On May 30, motorists and commuters deserted the ever busy River Niger Bridge linking the South-east with western Nigeria, in compliance with the sit-at-home order by members of IPOB and MASSOB. David-Chyddy Eleke reports that economic activities in Onitsha and other parts of Anambra were ground to a halt
On a normal day, driving through Upper Iweka in Onitsha towards the famous Niger Bridge, one is confronted on both sides by the presence of several commercial transport companies, all loading passengers to Lagos and Abuja. On both sides too are the relief market to the left, a provisions market, which is thickly populated and to the right; roadside traders who have equally constituted themselves into a legitimate market, with a growing population that drives human traffic of traders who have travelled from far and near to make purchases.
On approaching the bridge, the Niger Bridge head market also draws a large population of people, causing vehicular and human traffic snarl before one finally enters the bridge. The bridge itself, provides a 1.4 kilometres drive out of not just Onitsha but out of Anambra State and of course the entire South-east zone, taking one into Asaba, the Delta State capital, where the journey outside the South-east to Abuja and other northern cities, and to Lagos and other South-western cities begins. The traffic on the bridge itself presents enough concern for its users. The traffic on the bridge occasioned by large usage, both from the Onitsha and Asaba ends, and the security check point on both ends too makes it a tedious spot to drive through.
All these were absent on Tuesday, 30th of May, when members of the Indigenous People of Biafra (IPOB) and Movement for the Actualisation of the Sovereign State of Biafra (MASSOB) marked the remembrance of its heroes, who lost their lives in what they refer to as the genocidal war of 1967-1970, and all who have also lost their lives in recent struggles to attain the sovereignty of Biafra Republic.
Economists have said that the sit-at-home protest observed by the people of the area had cost it revenue in billions of naira, even though no amount has been stated as the official loss of the people of the zones involved. May 30th was an unusual day, as the hustle and bustle that characterise the beginning of every day as early as 5a.m. was totally absent. Those who live close to the motor parks testify that vehicular and human convergence at such early hours, with the howls from park attendants as they make frantic efforts to convince passengers to join their vehicles is usually what wakes nearby residents up from their sleep.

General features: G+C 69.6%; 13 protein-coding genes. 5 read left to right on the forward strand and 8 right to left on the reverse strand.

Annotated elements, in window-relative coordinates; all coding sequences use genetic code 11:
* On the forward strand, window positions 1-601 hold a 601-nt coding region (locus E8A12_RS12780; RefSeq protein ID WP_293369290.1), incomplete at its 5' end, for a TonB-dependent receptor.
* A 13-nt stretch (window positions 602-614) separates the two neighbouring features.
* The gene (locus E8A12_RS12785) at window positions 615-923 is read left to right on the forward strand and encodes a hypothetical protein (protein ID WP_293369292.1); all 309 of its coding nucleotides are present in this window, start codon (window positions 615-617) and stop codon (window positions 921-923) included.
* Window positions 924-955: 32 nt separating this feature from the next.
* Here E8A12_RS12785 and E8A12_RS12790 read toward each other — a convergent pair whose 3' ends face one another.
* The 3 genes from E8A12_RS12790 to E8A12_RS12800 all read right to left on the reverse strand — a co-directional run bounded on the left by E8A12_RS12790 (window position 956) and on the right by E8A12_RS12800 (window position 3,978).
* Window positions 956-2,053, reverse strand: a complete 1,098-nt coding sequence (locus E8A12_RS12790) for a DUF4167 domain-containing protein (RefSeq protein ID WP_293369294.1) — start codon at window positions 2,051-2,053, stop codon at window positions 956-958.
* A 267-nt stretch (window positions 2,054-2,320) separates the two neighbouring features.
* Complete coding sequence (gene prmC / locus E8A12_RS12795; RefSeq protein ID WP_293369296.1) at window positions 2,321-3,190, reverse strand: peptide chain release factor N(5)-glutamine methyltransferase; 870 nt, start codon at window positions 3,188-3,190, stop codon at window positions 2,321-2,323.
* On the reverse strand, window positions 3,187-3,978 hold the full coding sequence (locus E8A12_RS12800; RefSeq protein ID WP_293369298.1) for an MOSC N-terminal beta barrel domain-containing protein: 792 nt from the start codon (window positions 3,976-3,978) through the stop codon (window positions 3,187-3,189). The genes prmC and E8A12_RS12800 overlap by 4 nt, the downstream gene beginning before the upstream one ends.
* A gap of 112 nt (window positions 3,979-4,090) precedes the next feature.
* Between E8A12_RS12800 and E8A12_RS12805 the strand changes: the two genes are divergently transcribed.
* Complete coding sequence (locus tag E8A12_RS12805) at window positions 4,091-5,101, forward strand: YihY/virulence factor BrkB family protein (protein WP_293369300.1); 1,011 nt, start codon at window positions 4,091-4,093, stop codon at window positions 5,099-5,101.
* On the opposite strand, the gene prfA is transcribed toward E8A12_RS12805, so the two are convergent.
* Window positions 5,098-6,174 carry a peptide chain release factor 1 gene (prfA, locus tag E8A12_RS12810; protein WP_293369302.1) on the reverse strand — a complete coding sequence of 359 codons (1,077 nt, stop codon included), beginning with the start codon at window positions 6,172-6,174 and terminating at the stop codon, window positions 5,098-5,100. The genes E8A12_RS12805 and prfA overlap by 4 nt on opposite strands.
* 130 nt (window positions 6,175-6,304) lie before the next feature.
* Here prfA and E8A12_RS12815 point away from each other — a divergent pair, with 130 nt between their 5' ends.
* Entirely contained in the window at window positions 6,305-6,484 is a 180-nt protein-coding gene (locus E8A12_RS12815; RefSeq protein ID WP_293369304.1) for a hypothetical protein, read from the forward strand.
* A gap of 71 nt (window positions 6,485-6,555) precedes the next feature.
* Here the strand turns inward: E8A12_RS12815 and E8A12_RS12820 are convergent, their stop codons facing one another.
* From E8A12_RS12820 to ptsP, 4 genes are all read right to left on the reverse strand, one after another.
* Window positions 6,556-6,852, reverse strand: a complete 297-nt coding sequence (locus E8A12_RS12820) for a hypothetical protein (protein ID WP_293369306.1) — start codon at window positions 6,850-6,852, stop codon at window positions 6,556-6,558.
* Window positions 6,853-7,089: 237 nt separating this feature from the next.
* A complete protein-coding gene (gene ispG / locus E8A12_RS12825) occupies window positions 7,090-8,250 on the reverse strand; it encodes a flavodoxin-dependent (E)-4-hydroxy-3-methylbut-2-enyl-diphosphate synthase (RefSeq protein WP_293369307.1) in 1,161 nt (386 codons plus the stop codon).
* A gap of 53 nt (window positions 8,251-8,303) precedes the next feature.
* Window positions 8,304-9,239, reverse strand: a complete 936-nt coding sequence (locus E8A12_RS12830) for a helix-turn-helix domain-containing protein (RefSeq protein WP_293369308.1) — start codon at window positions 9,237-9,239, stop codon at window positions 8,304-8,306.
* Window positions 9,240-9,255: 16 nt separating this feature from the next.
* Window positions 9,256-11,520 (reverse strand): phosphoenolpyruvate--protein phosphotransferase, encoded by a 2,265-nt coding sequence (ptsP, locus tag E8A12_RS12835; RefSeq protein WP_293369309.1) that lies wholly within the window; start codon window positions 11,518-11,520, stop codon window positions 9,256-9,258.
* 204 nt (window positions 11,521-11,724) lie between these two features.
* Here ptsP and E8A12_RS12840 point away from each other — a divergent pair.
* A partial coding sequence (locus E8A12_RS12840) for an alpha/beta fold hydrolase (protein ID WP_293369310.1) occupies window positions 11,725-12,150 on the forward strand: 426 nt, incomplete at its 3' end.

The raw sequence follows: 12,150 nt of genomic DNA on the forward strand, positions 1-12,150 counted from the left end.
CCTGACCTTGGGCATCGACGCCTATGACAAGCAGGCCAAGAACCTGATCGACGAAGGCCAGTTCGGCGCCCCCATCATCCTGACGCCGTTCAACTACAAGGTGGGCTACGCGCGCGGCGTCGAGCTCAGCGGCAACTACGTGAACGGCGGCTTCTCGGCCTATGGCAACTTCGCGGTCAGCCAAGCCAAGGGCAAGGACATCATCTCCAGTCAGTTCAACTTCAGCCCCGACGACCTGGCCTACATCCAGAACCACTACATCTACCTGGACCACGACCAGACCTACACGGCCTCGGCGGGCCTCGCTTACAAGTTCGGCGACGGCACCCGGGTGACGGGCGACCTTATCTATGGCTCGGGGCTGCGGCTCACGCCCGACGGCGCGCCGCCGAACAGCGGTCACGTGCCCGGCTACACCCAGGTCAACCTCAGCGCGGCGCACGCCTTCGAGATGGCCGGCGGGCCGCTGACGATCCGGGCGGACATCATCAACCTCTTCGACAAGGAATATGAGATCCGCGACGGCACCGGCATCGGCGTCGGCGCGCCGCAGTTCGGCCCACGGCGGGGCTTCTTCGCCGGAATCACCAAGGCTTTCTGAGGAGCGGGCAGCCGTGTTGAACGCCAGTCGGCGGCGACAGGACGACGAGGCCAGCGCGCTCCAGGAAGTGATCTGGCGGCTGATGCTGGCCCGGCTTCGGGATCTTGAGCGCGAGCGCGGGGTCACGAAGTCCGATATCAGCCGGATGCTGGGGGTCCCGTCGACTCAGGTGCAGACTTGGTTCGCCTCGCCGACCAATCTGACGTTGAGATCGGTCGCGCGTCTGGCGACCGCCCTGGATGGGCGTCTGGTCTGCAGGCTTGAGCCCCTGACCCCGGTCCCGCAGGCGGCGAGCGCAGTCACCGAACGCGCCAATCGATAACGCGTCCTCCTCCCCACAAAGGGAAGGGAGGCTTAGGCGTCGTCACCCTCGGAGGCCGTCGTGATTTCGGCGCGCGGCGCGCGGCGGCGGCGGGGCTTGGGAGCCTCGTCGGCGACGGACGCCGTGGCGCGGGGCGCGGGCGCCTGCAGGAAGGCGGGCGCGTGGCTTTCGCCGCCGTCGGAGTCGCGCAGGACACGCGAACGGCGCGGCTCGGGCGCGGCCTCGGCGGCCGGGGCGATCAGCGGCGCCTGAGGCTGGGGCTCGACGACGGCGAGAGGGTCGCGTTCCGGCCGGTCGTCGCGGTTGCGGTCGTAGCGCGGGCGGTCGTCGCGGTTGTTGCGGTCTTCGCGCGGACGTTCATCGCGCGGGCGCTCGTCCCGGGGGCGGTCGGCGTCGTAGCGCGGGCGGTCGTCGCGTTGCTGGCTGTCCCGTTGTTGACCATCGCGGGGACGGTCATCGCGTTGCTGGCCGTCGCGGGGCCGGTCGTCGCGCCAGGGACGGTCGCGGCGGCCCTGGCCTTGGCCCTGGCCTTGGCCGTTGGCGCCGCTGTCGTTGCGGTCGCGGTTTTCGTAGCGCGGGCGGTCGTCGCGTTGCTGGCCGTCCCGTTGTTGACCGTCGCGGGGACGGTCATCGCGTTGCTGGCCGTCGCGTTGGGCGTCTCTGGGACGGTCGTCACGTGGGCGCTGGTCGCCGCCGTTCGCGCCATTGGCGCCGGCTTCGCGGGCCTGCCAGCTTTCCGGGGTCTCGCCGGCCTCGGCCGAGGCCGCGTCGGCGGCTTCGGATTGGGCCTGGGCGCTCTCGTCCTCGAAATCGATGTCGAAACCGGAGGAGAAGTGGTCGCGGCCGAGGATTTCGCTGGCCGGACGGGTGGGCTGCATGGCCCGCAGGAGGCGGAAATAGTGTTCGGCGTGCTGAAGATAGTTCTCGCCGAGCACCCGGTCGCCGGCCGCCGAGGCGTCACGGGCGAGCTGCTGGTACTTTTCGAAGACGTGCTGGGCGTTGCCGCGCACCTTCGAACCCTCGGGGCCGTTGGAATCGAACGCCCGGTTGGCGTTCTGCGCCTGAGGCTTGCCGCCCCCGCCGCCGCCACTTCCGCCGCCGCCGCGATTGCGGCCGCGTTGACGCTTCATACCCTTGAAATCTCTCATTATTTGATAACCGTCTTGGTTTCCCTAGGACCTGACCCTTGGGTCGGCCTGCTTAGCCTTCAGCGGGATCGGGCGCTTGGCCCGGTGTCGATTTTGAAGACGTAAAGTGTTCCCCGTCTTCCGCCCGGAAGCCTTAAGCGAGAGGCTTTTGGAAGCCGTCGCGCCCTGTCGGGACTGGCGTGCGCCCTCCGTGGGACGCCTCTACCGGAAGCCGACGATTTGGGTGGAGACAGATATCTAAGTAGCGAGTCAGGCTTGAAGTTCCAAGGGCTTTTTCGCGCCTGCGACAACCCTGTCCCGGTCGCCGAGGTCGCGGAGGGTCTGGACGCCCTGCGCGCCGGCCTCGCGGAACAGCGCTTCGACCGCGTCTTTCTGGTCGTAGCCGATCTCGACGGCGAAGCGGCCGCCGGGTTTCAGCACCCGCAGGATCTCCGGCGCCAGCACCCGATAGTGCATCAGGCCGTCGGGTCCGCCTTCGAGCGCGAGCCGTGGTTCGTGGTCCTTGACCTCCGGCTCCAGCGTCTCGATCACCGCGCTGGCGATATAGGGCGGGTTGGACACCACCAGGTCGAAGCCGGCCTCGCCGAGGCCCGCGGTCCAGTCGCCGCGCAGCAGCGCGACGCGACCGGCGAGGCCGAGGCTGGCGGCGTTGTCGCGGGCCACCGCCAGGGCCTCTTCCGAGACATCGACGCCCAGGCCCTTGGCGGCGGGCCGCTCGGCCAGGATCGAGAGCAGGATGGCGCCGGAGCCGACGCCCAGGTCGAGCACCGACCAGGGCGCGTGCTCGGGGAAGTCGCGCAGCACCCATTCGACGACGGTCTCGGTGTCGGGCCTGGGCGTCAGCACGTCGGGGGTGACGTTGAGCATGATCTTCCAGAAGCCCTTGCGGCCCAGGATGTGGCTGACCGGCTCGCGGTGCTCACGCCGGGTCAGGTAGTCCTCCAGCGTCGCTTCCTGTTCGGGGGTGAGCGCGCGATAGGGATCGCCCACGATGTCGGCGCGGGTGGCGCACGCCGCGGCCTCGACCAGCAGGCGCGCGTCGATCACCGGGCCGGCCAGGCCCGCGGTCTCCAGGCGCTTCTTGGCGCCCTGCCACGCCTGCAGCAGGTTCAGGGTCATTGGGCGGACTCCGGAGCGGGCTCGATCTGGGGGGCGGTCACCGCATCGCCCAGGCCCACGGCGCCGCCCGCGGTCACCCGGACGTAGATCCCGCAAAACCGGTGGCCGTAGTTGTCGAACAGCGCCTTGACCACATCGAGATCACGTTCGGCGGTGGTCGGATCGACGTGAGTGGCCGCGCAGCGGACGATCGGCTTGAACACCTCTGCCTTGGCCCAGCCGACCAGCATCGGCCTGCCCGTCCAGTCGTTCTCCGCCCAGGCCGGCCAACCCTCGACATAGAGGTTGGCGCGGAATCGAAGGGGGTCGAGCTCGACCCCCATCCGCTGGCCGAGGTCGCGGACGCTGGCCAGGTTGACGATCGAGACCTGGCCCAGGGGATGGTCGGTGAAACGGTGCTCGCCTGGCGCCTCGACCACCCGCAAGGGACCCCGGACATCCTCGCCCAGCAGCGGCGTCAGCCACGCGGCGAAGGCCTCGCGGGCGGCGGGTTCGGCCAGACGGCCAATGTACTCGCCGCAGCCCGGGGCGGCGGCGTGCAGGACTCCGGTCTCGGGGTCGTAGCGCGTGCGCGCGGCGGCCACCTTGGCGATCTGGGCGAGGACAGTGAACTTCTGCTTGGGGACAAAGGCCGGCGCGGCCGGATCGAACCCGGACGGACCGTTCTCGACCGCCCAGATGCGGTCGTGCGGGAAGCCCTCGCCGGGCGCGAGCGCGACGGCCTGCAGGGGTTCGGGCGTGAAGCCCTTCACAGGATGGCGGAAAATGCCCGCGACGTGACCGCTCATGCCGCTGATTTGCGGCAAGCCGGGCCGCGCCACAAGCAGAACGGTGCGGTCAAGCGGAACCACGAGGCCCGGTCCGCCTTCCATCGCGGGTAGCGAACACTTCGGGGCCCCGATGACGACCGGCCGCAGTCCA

This was not so on Tuesday, May 30. The famous Niger Bridge which usually bade goodbye to each vehicle that ran through its tunnel out of the state or welcomes one into the state as the case may be may have wondered where everyone had gone. The bridge was a ghost of itself for several hours on that day, with no human or vehicles traffic around. If the bridge wondered whether the Second Niger Bridge which is still being constructed has taken up its job to allow it rest, then it would have also wondered where the large number of traders who always milled around were, or why everyone learnt to speak in whispers overnight, and the loud voices of traders, and those of park operators which usually drowned the noise of engines operated by factory owners around the bridge suddenly went quiet.
Incidentally, just as everyone abandoned the bridge to observe the sit-at-home protest, one person who stood firmly in his usual place, manning the bridge and keeping watch over it was also incidentally, the same man whose cause the IPOB are helping to fight on that day. Just before the bridge, Dim Chukwuemeka Odumegwu Ojukwu, the eternal leader of Biafra stood stoutly in complete military gear, a riffle in hand as if to say; â€˜I am here to watch over the cause which I started 50 years agoâ€™. Ojukwu may be late, but his spirit every Biafran still believes is working for the attainment of the cause; Republic of Biafra.